Proving Lost Income And Lost Earning Capacity In The Oregon Injury Claim

If you or somebody you love has sustained an injury caused by the negligent or intentional actions of another person, you should be able to recover compensation for your losses through a personal injury claim. While most people understand that they can recover compensation for their medical expenses in an Oregon personal injury case, they may not realize that they can also recover compensation for lost wages and lost earning capacity. Proving this type of loss can be difficult, but there are steps that victims can take to ensure they recover maximum compensation.

Lost income

What kind of lost wages count in an Oregon personal injury claim?

When someone is injured due to the negligence of another person, there is always a chance that their injury could cause them a temporary or permanent disability. A disability can significantly impact an injury victim’s ability to wor, and this can lead the various types of lost wages for victims in an Oregon personal injury case:

  • Lost wages and benefits the victim incurs if they are not able to work while they recover.
  • Lost earning capacity if a victim has to take a lower-paying job or work fewer hours due to their injuries.
  • Loss of future earnings if a victim is permanently disabled and unable to return to work.

Regardless of how much income a victim loses or for how long they are unable to work, these lost wages can present significant difficulties to injury victims and their families. In these situations, victims are now dealing with incoming medical bills as well as their regular weekly and monthly expenses.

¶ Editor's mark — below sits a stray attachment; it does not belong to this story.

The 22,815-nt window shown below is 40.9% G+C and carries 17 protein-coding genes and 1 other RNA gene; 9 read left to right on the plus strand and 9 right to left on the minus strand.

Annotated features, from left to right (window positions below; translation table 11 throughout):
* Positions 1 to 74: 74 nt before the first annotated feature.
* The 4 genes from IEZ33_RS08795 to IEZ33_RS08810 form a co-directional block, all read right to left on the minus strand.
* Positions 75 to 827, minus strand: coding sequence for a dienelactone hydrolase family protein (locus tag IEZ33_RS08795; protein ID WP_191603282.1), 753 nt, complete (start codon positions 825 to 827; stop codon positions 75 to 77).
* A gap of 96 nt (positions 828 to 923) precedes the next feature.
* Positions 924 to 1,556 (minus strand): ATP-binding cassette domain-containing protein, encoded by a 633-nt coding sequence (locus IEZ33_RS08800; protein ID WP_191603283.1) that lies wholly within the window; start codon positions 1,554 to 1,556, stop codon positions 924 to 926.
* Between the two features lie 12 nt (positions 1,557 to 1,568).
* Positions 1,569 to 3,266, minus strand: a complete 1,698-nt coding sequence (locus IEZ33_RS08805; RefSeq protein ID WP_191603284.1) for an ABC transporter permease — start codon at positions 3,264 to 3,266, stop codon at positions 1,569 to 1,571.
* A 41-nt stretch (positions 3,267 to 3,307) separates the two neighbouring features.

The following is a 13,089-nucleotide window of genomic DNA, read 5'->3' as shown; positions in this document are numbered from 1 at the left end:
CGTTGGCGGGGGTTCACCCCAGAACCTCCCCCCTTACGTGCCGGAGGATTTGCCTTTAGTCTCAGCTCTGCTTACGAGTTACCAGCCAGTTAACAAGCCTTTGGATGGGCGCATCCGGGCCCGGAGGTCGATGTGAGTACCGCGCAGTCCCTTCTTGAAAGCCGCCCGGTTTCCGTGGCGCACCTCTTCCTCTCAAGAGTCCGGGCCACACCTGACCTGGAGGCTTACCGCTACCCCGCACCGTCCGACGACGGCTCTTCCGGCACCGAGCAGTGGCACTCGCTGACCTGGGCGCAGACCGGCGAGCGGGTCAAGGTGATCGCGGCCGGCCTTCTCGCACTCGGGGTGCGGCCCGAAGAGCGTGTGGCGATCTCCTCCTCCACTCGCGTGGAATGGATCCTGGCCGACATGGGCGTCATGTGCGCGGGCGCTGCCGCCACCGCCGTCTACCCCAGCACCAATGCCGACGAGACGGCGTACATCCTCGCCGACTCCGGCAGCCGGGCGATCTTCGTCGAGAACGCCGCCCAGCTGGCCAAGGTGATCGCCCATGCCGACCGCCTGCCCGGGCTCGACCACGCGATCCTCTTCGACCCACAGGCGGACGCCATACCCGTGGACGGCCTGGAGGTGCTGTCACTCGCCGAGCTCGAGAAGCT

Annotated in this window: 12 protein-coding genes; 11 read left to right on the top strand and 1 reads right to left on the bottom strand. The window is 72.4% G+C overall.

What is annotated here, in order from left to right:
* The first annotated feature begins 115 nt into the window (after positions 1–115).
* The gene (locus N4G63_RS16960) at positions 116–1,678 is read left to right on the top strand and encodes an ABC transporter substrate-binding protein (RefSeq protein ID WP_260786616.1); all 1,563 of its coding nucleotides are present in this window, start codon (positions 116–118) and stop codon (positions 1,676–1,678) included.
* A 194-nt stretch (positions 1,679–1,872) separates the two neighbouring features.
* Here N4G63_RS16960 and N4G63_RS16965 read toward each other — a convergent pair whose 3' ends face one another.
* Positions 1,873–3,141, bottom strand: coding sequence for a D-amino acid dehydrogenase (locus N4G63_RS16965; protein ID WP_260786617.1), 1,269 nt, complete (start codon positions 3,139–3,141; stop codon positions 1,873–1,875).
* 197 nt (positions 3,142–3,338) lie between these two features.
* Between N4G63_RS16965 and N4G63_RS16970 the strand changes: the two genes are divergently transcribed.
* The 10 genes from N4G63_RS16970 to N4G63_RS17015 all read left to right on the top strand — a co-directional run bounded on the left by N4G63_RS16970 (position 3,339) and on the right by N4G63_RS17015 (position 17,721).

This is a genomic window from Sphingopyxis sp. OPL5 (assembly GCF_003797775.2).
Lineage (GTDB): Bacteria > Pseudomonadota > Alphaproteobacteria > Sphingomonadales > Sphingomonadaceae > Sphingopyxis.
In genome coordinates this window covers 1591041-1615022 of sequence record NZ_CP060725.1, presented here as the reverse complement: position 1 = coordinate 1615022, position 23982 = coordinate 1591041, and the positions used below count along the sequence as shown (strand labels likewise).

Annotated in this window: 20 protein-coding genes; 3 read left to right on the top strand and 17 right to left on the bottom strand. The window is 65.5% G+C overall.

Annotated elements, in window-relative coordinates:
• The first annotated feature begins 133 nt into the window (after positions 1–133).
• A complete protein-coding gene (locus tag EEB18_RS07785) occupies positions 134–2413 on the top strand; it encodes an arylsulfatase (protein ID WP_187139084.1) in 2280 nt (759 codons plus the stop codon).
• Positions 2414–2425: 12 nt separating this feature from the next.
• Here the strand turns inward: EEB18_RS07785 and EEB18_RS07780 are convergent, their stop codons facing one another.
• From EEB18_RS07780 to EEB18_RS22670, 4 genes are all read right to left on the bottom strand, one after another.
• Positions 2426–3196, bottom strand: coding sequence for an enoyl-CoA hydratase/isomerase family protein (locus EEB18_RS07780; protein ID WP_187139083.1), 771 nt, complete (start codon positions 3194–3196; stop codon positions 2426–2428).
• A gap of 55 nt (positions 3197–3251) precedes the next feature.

How lost wages are proven in an Oregon personal injury case

When proving lost income and lost earning capacity, we need to look at how these damages are calculated.  To prove wages that a personal injury victim loses if they are unable to work while they are recovering, the injury victim or their attorney will provide documentation such as pay stubs, statements from their employer, tax returns, bank statements, and more. All of this is evidence that shows how a victim’s current earnings are impacted during the period that they are unable to work.

However, proving lost earning capacity can be a bit more challenging. As opposed to proving current wage loss, it can be more difficult to show how a victim’s earning capacity will be affected in the near or distant future. It can be hard to predict how much money a person will earn in the future. When dealing with a temporary or permanent disability, a plaintiff and their attorney should consider working with financial and economic experts that can use the following information to determine lost earning capacity:

  • The injury victim’s age, occupation, and education level.
  • Projections about how the victim’s salary would be reasonably expected to rise over their lifetime.
  • How any promotions or automatic wage increases would have affected earning capacity.

In the event that a victim is still able to work but can only do so for fewer hours or in a job that earns less money, it needs to be shown how much of a loss of income has been incurred so the potential compensation amount can make up the difference.

Call us today to speak with our team of Portland personal injury attorneys.